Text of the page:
Wind currently only makes up 0.83% of New Zealand’s energy supply. Meanwhile solar – another form of energy with lots of potential – makes up 0.07%.
Green hydrogen: uneconomic… for now?
Jumping over the initial hurdle of securing renewable energy supply, the question is whether it’s economically viable for it be used to fuel hydrogen.
MBIE noted that globally, 95% of the hydrogen produced is “grey” or “brown”, meaning it’s derived from industrial processes or carbon fuel like gas.
Woods accepted that although the government isn’t issuing new oil and gas exploration permits, grey or brown hydrogen may need to be produced until renewables are scaled up. But ultimately, her focus is on “green” hydrogen made from renewables.
MBIE said that as the cost of renewable electricity falls, the cost of producing green hydrogen will drop. It expected new technology, including more advanced electrolysers, as well as economies of scale, to reduce costs.
“Hydrogen currently appears less competitive than direct use of electricity for most applications but should become competitive in some applications, such as 24/7 on-site freight loading operations or meeting energy demands for remote, off-grid locations,” MBIE said.
Potential uses: transport, heat processing, de-carbonising gas
MBIE said there weren’t “significant technical challenges” to using hydrogen as a transport fuel in New Zealand today. Rather, the hurdles were around policy and regulation, economics, infrastructure, hydrogen availability, vehicles, economics and safety.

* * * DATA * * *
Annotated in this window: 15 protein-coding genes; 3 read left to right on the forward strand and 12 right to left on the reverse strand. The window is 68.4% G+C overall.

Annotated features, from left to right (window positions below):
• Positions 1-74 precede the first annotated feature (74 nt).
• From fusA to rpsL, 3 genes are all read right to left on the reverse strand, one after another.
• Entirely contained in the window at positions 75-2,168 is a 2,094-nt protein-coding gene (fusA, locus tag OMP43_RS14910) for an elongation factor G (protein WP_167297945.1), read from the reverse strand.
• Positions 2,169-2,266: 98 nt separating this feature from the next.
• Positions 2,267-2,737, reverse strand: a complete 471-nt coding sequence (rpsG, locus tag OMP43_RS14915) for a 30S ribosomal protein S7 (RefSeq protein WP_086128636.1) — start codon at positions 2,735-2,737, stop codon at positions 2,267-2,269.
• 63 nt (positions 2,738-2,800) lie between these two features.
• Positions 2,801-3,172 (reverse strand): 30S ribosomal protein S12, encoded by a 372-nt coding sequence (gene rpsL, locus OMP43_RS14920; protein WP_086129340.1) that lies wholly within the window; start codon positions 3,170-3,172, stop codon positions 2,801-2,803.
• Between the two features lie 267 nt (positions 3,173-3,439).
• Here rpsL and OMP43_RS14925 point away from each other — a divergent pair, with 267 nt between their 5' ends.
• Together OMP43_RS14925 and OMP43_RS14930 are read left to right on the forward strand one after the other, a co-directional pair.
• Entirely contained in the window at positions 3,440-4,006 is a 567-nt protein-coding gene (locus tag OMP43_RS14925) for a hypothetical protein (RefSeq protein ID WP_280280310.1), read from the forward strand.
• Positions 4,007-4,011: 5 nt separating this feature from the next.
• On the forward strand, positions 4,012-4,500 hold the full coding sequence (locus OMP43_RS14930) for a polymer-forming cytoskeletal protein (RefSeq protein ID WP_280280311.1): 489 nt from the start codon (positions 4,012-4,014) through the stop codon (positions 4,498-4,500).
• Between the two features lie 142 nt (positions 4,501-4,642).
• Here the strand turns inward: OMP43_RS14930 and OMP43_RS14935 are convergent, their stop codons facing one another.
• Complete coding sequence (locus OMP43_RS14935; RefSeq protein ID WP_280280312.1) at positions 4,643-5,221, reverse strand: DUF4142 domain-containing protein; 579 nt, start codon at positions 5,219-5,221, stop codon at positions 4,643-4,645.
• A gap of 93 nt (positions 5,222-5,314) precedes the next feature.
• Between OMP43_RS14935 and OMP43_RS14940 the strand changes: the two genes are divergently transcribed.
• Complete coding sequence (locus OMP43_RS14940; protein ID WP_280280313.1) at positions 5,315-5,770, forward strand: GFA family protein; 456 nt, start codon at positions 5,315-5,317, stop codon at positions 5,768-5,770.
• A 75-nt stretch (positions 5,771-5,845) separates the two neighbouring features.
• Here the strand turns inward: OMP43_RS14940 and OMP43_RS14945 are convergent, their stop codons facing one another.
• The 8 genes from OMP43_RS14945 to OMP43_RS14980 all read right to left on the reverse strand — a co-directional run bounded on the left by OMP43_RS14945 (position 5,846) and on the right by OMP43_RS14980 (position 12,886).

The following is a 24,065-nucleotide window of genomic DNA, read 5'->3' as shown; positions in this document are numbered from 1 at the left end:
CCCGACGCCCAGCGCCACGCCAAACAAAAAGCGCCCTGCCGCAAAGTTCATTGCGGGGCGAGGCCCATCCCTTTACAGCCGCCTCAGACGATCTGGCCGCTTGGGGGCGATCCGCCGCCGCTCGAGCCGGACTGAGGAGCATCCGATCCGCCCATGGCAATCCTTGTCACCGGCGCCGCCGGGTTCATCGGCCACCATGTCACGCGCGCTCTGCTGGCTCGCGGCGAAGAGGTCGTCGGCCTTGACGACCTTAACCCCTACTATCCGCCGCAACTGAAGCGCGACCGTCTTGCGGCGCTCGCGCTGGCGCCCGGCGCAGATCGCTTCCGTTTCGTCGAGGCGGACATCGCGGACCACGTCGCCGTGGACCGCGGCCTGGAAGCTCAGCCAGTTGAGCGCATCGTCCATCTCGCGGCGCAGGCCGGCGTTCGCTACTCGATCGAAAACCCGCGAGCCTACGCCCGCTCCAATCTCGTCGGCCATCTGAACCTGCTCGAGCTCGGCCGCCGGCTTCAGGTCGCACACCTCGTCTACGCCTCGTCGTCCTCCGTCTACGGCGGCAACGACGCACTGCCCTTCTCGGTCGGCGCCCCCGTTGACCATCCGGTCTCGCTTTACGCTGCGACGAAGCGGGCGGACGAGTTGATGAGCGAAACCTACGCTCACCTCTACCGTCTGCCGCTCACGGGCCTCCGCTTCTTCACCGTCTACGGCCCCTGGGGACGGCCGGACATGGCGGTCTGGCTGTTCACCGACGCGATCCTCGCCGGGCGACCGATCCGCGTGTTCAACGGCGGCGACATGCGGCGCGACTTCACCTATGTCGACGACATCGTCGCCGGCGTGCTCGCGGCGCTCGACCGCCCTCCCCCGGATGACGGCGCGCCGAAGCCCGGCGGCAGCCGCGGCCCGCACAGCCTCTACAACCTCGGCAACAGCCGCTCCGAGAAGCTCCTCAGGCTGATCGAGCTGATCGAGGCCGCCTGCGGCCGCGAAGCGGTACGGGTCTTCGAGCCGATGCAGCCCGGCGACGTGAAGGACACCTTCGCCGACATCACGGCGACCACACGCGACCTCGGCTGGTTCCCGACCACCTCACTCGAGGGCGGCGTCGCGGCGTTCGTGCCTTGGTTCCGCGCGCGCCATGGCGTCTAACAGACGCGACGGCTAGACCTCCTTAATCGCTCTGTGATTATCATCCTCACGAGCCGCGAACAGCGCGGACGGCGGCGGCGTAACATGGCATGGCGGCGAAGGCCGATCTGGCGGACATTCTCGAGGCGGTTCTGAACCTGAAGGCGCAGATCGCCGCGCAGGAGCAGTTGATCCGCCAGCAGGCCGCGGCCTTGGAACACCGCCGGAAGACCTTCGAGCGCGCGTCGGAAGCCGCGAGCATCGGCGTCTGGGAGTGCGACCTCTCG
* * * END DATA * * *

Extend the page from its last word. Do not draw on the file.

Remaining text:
A Taranaki-based company, Hiringa Energy, is already working on producing hydrogen to fuel trucks, buses and forklifts. Its founder, Andrew Clennett told interest.co.nz it needs to secure enough demand so it has the economies of scale to really push go with its offering.
This requires regulatory and policy change, as well as public and private sector investment.
In essence, before a trucking company starts replacing its fleet with hydrogen powered trucks that use Clennett’s energy, it needs to know the infrastructure is there to support it.
MBIE also explored how hydrogen could be used for industrial process heat – a large source of New Zealand’s emissions. “Research on future capital costs is limited, although in principle it should be similar to conventional gas boilers,” it said. “Currently, the total costs of generating heat with hydrogen are significantly higher than with natural gas.”
Another potential use for hydrogen is to blend it with natural gas to make the gas cleaner. MBIE said this could partially decarbonise heating used in homes and smaller businesses.